I've skipped a couple of the Hammer Frankensteins to get to Frankenstein Created Woman from 1967 with Terence Fisher back on board as director.
Baron Frankenstein is in a new town and quietly carrying on with his experiments. Meanwhile a trio of nasty toffs frame a young man for murder, and his execution leads his disfigured girlfriend to commit suicide. With two bodies on his hands Frankenstein creates the perfect woman and transplants her boyfriend's soul into her beautiful form. As soon as the bandages are off she becomes the ideal vehicle of revenge, luring each of the villains in turn to a bloody death.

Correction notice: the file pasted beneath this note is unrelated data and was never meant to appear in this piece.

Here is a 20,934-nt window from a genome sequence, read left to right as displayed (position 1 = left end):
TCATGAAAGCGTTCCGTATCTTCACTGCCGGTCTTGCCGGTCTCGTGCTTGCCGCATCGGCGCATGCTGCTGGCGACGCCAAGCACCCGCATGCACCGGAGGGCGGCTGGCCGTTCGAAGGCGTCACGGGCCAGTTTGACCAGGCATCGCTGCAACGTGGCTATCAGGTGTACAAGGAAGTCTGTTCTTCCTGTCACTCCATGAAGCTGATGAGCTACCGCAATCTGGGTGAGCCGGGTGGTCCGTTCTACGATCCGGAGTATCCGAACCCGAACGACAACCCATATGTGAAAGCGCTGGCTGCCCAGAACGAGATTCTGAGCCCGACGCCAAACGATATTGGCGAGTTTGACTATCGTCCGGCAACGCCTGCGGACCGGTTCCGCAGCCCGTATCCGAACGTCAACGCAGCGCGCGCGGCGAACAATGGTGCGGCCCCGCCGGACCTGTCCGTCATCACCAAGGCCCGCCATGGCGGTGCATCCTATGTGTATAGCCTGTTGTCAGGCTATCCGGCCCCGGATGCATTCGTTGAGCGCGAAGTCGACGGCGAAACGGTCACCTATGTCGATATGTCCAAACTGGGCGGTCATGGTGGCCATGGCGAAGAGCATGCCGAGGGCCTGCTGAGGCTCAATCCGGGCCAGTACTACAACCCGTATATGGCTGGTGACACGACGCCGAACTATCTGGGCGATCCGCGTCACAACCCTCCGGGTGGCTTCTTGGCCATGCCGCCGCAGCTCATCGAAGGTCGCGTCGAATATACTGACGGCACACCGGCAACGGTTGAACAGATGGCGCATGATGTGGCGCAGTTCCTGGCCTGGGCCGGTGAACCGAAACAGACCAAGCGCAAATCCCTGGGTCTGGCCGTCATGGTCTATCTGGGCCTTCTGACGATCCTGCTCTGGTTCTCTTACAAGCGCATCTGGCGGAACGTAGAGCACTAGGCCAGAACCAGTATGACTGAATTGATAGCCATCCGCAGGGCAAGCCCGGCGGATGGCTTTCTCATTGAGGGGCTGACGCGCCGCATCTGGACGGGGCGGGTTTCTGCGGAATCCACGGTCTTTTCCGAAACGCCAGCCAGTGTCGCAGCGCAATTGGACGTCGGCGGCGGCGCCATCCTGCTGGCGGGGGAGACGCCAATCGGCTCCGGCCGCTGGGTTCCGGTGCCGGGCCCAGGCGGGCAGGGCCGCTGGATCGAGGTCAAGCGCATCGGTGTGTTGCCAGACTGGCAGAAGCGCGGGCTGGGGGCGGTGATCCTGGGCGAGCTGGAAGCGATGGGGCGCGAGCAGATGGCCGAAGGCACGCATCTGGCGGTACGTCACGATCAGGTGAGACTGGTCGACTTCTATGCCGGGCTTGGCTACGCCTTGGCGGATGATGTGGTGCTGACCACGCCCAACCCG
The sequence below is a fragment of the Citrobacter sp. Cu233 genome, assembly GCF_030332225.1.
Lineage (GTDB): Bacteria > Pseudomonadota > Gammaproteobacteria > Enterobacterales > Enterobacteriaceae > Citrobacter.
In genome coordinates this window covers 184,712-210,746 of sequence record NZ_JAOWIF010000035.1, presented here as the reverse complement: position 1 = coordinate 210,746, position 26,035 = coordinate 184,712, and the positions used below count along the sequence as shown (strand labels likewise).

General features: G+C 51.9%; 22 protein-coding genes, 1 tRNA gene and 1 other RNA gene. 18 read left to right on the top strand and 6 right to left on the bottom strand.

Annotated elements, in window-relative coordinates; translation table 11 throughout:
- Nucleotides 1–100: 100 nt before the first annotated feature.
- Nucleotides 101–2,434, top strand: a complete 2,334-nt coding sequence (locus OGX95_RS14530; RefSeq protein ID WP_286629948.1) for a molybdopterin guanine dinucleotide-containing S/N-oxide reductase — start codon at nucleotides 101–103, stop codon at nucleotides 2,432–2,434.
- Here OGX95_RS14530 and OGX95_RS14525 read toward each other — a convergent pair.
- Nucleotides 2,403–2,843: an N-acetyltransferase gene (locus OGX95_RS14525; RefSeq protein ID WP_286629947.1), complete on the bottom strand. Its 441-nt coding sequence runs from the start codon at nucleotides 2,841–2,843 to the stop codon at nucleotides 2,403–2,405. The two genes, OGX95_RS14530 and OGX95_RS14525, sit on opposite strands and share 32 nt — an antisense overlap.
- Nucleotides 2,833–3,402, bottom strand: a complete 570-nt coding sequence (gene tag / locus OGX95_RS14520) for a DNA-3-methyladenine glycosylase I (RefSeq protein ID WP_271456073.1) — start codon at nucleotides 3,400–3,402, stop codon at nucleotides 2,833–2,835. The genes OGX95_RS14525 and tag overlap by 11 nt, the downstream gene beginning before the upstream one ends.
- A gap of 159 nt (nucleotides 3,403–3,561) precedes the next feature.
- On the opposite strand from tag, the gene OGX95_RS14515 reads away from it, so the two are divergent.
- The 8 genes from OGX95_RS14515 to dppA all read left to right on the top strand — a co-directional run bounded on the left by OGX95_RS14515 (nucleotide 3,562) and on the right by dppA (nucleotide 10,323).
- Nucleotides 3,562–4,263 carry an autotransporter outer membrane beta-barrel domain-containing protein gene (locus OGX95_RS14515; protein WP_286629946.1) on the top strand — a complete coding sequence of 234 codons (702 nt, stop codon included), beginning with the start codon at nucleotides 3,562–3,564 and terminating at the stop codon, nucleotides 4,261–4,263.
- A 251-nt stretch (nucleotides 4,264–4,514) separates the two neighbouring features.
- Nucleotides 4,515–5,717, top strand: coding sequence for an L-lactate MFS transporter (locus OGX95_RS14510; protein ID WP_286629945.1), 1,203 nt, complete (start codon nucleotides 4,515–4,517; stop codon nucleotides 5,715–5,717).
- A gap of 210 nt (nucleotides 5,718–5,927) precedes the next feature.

The Playboy model Susan Denberg is surprisingly good as both incarnations of the tragic Christina, and Peter Cushing is as charismatic as ever. Out of the rest of the cast a young Derek Fowlds stands out as one of the bad guys, years before he would go on to Yes,Minister or Heartbeat, or even his stint as Basil Brush's straight guy.
It's a surprisingly bloodless Hammer film. There's no grisly surgical detail and the killings are mostly off camera. At least Denberg provides the heaving bosom to distract the bad guys from the sharp implements in her hands. Cushing does some athletic leaping about rooftops but for the rest of the movie he's fairly quiet and restrained and Hammer seemed to be hoping that Denberg's charms would win the audience over. A fairly enjoyable romp but not a classic, three out of five guillotine blades and onwards.